EDWARDS, Calif. (NASA PR) — Standing here on Earth, on a clear night we can look to the sky and see the destination for NASA’s Artemis program: the Moon. Seemingly close, but still quite far. Yet the space between us and that source of fascination is ripe with possibilities for helping mature the technologies we will need to get there, stay there, and venture beyond to Mars.
NASA JPL team uses TACC’s Maverick2 system to develop software, train models.
AUSTIN, Texas (Texas Advance Computing Center PR) — NASA’s Mars rovers have been one of the great scientific and space successes of the past two decades.
Four generations of rovers have traversed the red planet gathering scientific data, sending back evocative photographs, and surviving incredibly harsh conditions — all using on-board computers less powerful than an iPhone 1. The latest rover, Perseverance, was launched on July 30, 2020, and engineers are already dreaming of a future generation of rovers.
PARIS (CNES PR) — On Thursday 30 July, the Mars 2020 mission successfully lifted off from Cape Canaveral in Florida atop an Atlas V launcher. For the Perseverance rover carrying the French-U.S. SuperCam instrument, the long voyage to the red planet has begun. The mission is scheduled to land on Mars on 18 February 2021.
PASADENA, Calif. (NASA PR) — NASA’s Ingenuity Mars Helicopter received a checkout and recharge of its power system on Friday, Aug. 7, one week into its near seven-month journey to Mars with the Perseverance rover. This marks the first time the helicopter has been powered up and its batteries have been charged in the space environment.
Video Caption: This video shows Jezero crater, the landing site of the NASA Mars 2020 Perseverance rover on the Red Planet, based on images from ESA’s Mars Express mission. The planned landing area is marked with an orange ellipse.
Launch from Cape Canaveral, Florida on 30 July 2020 on board an Atlas V rocket, the Perseverance rover will land on 18 February 2021 in Jezero crater.
An impact crater with a diameter of about 45 km, Jezero is located at the rim of the giant Isidis impact basin. Morphological evidence suggests that the crater once hosted a lake, some 3.5 billion years ago.
Jezero possesses an inlet- and an outlet channel. The inlet channel discharges into a fan-delta deposit, containing water-rich minerals such as smectite clays. Scientists believe that the lake was relatively long lived because the delta may have required 1 to 10 million years to reach its thickness and size.
Other studies conclude that the lake did not experience periods of important water-level fluctuations and that it was formed by a continuous surface runoff. This makes Jezero crater to a prime target for the search for potential signs of microbial life, because organic molecules are very well preserved in river deltas and lake sediments.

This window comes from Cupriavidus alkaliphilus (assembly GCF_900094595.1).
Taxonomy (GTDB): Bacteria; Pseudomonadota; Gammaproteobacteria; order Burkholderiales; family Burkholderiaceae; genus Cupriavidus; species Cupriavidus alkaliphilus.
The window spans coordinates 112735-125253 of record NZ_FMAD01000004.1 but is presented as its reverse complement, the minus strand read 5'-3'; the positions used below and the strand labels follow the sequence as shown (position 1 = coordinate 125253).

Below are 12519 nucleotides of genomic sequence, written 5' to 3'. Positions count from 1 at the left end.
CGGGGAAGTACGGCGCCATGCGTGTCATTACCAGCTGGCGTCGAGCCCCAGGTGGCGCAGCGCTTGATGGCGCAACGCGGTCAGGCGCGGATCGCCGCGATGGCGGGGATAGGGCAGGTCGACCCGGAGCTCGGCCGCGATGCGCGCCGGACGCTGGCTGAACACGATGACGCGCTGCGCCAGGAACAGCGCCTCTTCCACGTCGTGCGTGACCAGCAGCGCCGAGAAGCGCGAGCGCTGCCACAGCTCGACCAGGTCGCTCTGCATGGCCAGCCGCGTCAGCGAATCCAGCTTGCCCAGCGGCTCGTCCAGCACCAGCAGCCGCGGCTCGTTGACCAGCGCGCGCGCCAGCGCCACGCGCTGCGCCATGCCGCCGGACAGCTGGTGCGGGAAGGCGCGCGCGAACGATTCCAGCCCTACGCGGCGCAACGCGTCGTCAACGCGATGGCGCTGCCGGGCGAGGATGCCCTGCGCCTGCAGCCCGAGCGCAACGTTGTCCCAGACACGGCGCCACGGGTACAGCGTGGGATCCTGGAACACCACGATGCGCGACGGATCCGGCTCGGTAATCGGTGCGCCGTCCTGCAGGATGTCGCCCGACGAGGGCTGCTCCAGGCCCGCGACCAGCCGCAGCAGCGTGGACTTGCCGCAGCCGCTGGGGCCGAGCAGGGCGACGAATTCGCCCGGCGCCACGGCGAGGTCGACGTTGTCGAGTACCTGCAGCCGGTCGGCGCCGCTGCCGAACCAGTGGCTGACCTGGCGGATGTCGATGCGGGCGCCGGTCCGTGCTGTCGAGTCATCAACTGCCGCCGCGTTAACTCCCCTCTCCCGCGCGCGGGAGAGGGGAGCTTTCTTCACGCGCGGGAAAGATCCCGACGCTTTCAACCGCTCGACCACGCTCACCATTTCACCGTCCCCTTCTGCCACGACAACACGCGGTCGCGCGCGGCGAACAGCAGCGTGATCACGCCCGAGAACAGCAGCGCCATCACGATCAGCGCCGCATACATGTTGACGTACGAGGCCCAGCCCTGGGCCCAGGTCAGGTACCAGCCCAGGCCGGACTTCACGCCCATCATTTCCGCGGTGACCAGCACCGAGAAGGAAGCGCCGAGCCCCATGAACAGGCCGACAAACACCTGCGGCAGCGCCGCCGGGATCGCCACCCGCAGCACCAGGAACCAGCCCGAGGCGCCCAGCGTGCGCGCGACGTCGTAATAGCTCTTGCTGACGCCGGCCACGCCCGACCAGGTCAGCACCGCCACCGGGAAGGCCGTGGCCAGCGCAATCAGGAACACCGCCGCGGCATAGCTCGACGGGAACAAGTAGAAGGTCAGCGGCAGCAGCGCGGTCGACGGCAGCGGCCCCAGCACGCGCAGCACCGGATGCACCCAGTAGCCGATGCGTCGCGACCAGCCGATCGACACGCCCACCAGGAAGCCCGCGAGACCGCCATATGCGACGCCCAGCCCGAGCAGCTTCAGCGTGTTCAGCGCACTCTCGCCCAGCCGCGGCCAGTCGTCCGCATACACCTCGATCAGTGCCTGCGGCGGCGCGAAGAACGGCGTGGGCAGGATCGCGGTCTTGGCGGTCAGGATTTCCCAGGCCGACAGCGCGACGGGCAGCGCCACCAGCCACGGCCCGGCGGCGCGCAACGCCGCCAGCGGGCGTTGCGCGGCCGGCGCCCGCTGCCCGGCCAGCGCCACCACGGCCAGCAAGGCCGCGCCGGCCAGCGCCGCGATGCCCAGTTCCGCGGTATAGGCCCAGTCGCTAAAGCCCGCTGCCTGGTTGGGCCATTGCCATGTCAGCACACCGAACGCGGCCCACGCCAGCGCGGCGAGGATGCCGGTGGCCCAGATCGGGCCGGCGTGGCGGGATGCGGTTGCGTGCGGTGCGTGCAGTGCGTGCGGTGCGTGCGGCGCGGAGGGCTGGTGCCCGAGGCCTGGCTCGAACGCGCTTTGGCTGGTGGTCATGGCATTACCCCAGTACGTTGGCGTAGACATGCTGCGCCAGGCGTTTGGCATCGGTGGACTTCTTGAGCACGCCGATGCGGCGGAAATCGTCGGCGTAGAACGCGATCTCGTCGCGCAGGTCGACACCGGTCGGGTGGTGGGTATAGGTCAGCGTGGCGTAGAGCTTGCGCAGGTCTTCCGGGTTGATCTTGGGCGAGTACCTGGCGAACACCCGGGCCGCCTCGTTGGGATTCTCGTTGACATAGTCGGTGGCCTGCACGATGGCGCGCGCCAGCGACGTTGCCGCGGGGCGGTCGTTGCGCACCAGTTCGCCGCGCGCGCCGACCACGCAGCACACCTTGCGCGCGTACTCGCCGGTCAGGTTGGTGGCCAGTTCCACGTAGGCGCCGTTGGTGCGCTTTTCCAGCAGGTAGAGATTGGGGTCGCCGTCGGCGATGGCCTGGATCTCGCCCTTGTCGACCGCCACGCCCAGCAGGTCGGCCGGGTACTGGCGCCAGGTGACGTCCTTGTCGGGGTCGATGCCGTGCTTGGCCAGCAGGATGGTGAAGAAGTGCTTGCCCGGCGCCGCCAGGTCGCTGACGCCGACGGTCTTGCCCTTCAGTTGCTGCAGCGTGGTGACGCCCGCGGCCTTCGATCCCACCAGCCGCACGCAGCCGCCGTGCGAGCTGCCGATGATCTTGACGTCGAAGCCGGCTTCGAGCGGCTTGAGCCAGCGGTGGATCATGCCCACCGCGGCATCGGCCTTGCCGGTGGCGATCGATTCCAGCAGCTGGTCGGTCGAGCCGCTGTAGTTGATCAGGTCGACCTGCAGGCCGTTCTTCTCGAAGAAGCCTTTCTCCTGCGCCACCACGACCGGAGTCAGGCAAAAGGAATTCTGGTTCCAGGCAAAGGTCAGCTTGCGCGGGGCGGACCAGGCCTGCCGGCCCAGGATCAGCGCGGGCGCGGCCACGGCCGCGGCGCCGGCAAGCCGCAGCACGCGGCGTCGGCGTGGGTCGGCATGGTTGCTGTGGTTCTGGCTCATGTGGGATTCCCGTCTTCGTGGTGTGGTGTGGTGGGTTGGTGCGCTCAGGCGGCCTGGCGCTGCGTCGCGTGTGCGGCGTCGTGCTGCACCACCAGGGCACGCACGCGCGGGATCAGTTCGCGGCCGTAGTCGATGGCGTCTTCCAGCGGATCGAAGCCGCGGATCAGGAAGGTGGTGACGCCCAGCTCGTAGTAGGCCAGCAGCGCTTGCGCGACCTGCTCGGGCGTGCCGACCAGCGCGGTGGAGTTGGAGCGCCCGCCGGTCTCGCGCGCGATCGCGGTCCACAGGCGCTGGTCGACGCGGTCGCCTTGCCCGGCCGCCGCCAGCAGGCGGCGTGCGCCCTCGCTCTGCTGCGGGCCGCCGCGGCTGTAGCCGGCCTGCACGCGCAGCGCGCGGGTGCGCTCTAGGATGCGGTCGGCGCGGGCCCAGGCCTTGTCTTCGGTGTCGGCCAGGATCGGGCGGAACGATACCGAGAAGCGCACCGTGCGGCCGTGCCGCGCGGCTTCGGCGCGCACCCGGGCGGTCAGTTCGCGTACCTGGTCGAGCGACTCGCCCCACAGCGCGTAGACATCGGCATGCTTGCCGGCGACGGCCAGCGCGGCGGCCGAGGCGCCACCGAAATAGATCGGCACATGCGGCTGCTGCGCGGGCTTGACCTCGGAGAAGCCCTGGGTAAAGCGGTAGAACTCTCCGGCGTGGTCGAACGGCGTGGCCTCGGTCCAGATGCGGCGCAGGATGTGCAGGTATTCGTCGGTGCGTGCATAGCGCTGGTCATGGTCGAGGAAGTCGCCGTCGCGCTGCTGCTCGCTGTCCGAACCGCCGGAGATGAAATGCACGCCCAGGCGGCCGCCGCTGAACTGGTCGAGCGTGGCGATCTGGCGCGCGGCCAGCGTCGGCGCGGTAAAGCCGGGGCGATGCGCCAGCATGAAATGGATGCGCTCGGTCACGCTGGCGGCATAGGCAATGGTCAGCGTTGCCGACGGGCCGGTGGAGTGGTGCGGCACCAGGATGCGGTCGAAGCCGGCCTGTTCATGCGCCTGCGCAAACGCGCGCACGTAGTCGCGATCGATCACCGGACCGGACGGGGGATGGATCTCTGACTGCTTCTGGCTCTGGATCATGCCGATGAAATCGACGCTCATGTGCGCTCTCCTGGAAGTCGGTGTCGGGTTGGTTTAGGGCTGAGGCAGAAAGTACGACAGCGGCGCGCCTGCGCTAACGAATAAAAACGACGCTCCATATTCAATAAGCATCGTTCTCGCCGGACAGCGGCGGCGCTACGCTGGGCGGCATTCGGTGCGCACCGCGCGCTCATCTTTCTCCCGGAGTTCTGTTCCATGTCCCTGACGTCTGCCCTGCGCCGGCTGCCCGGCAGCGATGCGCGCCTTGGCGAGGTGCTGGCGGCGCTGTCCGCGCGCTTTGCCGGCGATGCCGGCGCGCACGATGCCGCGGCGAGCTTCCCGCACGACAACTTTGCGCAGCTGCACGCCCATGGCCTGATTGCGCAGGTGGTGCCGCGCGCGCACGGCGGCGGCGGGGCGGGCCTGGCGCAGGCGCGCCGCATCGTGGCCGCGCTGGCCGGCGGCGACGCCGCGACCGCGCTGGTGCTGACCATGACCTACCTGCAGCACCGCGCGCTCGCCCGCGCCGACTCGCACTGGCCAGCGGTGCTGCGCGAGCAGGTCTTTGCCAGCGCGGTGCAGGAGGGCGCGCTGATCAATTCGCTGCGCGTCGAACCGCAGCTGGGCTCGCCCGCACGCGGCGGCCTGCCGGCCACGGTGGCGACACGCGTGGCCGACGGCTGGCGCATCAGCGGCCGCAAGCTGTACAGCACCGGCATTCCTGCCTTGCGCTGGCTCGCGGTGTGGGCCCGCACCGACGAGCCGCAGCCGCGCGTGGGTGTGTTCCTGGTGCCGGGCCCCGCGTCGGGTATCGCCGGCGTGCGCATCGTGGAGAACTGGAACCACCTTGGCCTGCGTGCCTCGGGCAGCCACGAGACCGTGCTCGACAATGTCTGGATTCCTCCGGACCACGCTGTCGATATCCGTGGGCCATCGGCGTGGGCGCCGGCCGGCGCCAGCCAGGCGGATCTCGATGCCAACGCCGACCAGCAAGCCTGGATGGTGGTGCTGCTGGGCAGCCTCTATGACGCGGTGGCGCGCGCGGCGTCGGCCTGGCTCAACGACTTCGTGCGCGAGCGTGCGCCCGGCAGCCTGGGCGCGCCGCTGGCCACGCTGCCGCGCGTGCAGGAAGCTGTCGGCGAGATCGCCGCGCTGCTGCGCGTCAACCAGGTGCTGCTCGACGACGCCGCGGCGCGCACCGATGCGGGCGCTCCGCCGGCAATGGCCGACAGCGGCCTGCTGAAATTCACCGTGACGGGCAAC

A recent study of the ancient lakeshores, diverse minerals and violent volcanism of Jezero crater based on data from ESA’s Mars Express mission is available here: https://bit.ly/MarsExpressHelpsUncove…
The animation was created using an image mosaic made from four single orbit observations obtained by the High Resolution Stereo Camera (HRSC) on Mars Express between 2004 and 2008.
The mosaic combines data from the HRSC nadir and colour channels; the nadir channel is aligned perpendicular to the surface of Mars, as if looking straight down at the surface.
The mosaic image was then combined with topography information from the stereo channels of HRSC to generate a three-dimensional landscape, which was then recorded from different perspectives, as with a movie camera, to render the flight shown in the video.
Copyright: Animation: ESA/DLR/FU Berlin, CC BY-SA 3.0 IGO Music: Björn Schreiner Soundtrack logo: Alicia Neeseman
“With safe mode exit, the team is getting down to the business of interplanetary cruise,” said Mars 2020 deputy project manager Matt Wallace of NASA’s Jet Propulsion Laboratory. “Next stop, Jezero Crater.”
Managed by JPL, a division of Caltech in Pasadena, California, the Mars 2020 Perseverance rover is part of a larger program that includes missions to the Moon as a way to prepare for human exploration of the Red Planet. Charged with returning astronauts to the Moon by 2024, NASA will establish a sustained human presence on and around the Moon by 2028 through NASA’s Artemis program.
Scientists from the UK are playing a vital role in a NASA mission to Mars launched on Thursday, 30 July.
SWINDON, UK (UK Space Agency PR) — Backed by the UK Space Agency, researchers at Imperial College London and the Natural History Museum will help the NASA Perseverance rover select Martian rock and soil samples to be brought back from the red planet as it searches for evidence of ancient microbial life.
PASADENA, Calif. (NASA PR) — The team controlling NASA’s Mars 2020 Perseverance rover has received telemetry (detailed spacecraft data) down from the spacecraft and has also been able to send commands up to the spacecraft, according to Matt Wallace, the mission’s deputy project manager. The team, based at NASA’s Jet Propulsion Laboratory in Southern California, has confirmed that the spacecraft is healthy and on its way to Mars.
FLAGSTAFF, Ariz. (USGS PR) — When you’re planning to explore someplace new, it’s always a good idea to bring a map so you can avoid dangerous terrain. This is true whether you’re heading out for a hike on Earth or you’re landing a rover on Mars.